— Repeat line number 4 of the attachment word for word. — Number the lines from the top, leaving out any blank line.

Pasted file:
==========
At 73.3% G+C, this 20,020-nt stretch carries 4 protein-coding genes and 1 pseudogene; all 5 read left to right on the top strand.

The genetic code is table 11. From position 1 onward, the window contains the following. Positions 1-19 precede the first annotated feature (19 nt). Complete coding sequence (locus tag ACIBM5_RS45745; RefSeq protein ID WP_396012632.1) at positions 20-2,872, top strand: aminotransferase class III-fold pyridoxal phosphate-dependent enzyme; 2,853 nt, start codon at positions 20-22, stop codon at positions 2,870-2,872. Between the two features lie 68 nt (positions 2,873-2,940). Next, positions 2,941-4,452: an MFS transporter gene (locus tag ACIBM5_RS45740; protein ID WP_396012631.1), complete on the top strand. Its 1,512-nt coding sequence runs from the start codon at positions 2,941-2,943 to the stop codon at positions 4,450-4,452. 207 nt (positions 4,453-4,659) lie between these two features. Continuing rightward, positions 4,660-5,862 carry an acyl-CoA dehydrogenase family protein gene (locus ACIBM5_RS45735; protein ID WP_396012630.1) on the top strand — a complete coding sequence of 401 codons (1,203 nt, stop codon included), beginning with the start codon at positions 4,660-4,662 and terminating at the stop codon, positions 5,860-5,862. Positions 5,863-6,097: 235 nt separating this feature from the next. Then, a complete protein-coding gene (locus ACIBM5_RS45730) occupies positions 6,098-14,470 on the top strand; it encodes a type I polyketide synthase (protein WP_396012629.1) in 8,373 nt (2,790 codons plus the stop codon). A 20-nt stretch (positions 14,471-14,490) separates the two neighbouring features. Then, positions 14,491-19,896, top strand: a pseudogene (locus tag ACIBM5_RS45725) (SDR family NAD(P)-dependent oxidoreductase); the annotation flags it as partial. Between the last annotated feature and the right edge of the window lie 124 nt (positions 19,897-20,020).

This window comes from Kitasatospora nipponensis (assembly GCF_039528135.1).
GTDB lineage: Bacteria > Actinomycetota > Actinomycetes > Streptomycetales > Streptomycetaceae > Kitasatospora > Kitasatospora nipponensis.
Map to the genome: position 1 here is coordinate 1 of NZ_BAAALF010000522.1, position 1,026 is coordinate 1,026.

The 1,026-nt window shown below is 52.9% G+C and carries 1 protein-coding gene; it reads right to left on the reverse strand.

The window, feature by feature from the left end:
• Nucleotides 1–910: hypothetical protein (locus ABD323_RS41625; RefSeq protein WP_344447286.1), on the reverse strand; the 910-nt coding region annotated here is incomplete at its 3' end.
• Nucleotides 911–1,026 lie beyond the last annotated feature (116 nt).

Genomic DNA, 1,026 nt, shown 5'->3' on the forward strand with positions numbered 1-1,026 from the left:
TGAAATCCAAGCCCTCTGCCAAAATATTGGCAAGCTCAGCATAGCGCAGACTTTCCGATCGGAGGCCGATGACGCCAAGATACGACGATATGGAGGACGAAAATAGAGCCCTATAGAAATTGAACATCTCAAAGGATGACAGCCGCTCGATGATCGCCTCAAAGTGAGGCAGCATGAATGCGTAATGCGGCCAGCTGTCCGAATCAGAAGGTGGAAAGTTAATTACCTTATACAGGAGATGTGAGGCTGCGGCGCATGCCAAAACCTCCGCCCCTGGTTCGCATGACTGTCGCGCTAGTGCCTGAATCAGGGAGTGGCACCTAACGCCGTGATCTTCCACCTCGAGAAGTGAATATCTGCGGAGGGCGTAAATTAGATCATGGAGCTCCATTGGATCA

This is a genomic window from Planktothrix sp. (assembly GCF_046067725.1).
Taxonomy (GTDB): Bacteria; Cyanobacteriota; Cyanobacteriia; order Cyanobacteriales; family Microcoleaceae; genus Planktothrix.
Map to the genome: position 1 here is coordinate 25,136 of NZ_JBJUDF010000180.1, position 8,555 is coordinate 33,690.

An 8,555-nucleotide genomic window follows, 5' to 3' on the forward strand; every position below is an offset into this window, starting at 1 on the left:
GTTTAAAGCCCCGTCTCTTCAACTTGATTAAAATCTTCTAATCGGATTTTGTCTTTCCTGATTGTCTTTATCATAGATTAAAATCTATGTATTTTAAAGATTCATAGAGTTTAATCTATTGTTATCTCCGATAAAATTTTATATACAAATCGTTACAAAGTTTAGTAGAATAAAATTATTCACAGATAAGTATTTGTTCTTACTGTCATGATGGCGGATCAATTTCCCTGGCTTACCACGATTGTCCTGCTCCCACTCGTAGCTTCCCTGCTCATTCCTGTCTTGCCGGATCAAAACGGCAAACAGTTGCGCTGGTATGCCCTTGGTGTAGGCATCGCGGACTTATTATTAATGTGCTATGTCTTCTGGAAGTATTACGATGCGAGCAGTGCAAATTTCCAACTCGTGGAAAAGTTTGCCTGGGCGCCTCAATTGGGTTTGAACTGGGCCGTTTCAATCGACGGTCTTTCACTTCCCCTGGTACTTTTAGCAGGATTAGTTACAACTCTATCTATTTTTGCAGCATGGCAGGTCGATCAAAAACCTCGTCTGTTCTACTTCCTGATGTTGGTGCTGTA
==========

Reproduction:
GTDB lineage: Bacteria > Actinomycetota > Actinomycetes > Streptomycetales > Streptomycetaceae > Kitasatospora > Kitasatospora nipponensis.